COVID-19 TRAVEL UPDATE
Although travel restrictions have been relaxed, there are still some rules and regulations you will have to follow if you wish to travel to Sark from outside the Bailiwick.
For more information please click on the link below:
For the UK and Ireland specifically, go to Travelling to and from the Bailiwick | States of Guernsey – COVID-19 (gov.gg) For further information please telephone the Chief Secretary Zannette Bougourd on 01481 832118.
(For anyone thinking of travelling to Sark on private boats or yachts from anywhere outside of the Bailiwick of Guernsey (Guernsey, Alderney, Herm and Sark), please note that you will be arrested and your boat impounded. Breaching Sark shores under current circumstances will be treated as a serious offence.)
Welcome to the Sark Tourism Website
We have no street lights to pollute the skies and Sark became the World’s First Dark Sky Island in 2011. If you are staying overnight, you will be able to see the majesty of the stars, as long as the clouds allow. You could visit our observatory which is open nightly or upon request and learn more about the stars, constellations, galaxies, milky way and much more.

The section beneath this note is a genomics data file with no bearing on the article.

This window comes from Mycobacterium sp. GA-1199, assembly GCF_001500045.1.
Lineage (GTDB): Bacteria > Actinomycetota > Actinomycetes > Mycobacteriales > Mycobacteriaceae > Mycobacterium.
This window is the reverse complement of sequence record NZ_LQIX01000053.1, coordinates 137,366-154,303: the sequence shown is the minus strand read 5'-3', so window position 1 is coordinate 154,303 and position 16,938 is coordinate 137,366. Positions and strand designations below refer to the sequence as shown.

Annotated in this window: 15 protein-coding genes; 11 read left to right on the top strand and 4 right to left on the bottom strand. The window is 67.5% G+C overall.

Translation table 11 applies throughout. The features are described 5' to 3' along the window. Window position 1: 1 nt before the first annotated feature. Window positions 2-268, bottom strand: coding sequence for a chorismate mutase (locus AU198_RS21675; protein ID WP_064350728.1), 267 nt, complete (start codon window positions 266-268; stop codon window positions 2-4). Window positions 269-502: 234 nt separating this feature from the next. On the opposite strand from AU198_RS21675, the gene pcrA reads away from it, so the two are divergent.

Just under one hour away from Guernsey and Jersey by ferry, we’re quick and easy to get to.
Sark Visitor Centre is situated at the end of The Avenue in the village centre. The staff will be able to help answer any queries you may have with their wealth of knowledge of Sark. There are various displays on the walls imparting lots of information about our island and leaflets for all sorts of things such as self-guided walks, best bays and beaches for swimming, historical notes, nature identification sheets for children and much more.
Visitor Centre Opening Times
Monday to Friday 9am to 4pm
Saturday 9am to 2pm
It was a big day on Wednesday for the Sark Community Dairy Trust when the first 8 Guernsey cows arrived on the island. The cows, six heifers and two younger females, are from a herd on Guernsey whose owner is retiring. The cows were shipped in two trailers onboard the island’s cargo vessel, the Sark Viking, that were then craned ashore. New dairy farmer Jason Salisbury was waiting for them…
Sark’s cliff tops, roadsides and meadows are buzzing with butterflies, bees and other insects but, to give nature a helping hand, two fields have been set aside and planted with special seed mixtures to feed our wildlife. The meadow at the Coupée has a mixture of wildflowers aimed at attracting pollinators, and benches to attract people to come and watch them.